CME: Lean Hog Futures Continue to Slide

17 April 2012, at 12:32pm

US - Lean hog futures continued their slide on Monday following disappointing wholesale pork prices and the recognition that the market may be running out of time for mounting a major spring rally, write Steve Meyer and Len Steiner.

Nearby futures declined 150 points from the Friday close and they are currently priced at $88.5/cwt., about $10/cwt. lower than where they were in early March. The slide in futures has mirrored the softer tone in the domestic pork market.

The pork cutout was quoted last night at $77.85/cwt., $18.6/ cwt. or 19% lower than where it was at the same time last year. To say pork prices are soft would be an understatement.

The pork cutout is currently below 2010 prices but more worrying for futures is what happens in the next three to four weeks (see top chart). Normally hog futures rally into May as retailers and foodservice operators gear up for the start of the grilling season. And yet, here we are on April 17 and the pork cutout is lower today than it was two weeks ago.

When looking at the wholesale pork market, it helps to see where the boat is leaking and what improvements to expect going deeper into spring. The belly market continues to be an issue. It is something we have brought up before (DLR 3/2) but it bears repeating. Last night USDA quoted the belly cutout at $96.46/cwt., down some $51/cwt. or 35% from a year ago. It is important to note that belly prices last year were particularly high and one could argue that belly values are returning to a more normal trading pattern. Last year, belly prices were inflated by very strong demand from S. Korea (remember that the Koreans even waived the import entry fee due to domestic shortages).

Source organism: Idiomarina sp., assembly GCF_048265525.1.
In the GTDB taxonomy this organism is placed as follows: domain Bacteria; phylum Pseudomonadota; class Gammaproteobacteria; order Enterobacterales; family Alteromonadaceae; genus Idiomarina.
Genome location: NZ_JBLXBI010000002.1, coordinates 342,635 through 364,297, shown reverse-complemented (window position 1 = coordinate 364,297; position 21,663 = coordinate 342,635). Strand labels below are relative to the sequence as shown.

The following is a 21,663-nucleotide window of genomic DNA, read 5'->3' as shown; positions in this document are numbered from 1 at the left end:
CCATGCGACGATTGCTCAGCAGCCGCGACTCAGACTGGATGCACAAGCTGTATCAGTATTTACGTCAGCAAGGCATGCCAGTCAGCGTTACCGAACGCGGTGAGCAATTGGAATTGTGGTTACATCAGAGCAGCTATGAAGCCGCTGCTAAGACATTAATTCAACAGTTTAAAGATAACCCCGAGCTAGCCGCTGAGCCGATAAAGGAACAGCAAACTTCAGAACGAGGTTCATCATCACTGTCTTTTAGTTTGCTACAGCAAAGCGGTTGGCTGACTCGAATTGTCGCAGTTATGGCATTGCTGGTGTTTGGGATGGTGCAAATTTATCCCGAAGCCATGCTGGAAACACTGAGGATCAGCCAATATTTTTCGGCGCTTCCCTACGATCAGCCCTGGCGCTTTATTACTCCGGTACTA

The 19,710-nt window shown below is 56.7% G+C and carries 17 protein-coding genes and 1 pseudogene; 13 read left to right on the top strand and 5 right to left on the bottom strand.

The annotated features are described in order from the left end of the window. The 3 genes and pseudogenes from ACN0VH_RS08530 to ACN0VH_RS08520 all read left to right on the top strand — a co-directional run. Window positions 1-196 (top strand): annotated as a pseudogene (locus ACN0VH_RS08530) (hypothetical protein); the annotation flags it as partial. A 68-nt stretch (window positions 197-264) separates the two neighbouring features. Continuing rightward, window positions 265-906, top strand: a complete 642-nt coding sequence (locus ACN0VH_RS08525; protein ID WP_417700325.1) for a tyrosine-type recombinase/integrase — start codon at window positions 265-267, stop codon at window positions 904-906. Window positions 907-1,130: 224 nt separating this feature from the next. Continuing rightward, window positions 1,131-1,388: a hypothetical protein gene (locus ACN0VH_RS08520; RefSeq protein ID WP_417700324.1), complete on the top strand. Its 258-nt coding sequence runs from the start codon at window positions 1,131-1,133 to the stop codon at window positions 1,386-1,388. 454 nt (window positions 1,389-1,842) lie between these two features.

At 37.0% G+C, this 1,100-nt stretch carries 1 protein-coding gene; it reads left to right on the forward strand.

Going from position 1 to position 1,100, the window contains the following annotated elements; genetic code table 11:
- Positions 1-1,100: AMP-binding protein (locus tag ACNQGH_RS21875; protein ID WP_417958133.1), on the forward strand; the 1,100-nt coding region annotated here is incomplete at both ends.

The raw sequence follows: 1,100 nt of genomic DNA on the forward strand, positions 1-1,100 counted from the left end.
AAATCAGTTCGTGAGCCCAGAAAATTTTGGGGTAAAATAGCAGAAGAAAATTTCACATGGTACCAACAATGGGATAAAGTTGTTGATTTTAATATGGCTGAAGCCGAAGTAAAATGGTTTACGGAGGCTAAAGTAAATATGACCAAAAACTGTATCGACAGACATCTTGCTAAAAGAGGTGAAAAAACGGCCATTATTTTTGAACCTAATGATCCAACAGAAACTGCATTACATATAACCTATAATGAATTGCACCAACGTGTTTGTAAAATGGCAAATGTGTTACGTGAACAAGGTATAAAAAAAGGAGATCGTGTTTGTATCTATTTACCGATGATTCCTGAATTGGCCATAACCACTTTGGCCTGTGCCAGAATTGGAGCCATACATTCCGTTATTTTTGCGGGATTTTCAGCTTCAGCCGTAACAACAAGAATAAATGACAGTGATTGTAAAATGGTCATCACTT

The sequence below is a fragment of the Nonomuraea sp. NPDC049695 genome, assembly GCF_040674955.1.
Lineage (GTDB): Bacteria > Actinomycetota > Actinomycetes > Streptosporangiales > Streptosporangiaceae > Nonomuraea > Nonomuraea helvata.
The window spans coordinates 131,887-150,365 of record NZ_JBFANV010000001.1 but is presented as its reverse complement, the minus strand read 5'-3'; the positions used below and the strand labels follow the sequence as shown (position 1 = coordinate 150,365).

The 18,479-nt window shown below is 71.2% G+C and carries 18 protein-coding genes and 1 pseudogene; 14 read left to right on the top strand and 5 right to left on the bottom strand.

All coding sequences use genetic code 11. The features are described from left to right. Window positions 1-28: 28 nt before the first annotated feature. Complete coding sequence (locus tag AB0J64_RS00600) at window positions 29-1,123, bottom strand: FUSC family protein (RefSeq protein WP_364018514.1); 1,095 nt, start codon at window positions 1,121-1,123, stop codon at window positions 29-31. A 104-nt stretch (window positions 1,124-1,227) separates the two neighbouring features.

Big foodservice promotions and active freezer inventory builds further added to the upward pressure. Today, it appears the situation has reversed. Exports appear to have eased to trend levels and foodservice promos do not seem to be a factor. As demand for bellies has pulled back (cf. spring 2011) the market is forced to absorb a larger supply. The latest inventory survey indicated a pig crop for Dec - Feb that was 1.2% larger than the previous year and the inventory of market hogs under 50 pounds on March 1 was 2.5% higher than a year ago.

Belly values have come under pressure and $8 of the $18 decline in the pork cutout value is due to the lower belly prices. This from an item that yields only 16% of the overall carcass. As for other items showing significant weakness: hams and trimmings. The ham market is weak despite strong export numbers to Mexico.

Deli business appear to be just fair and with the economy improving, maybe people are not brown-bagging as much as they used to. Trim values are very weak and this tends to affect most primals since it is a credit. LFTB may have been an issue but, in this writer’s mind, the primary contributor is the sharp increase in hog carcass weights, which are currently 2 pounds higher than a year ago and some 6 pounds higher than in 2010. Keep an eye on hog weights going into the summer, they were a primary market driver last year and will likely be again this year.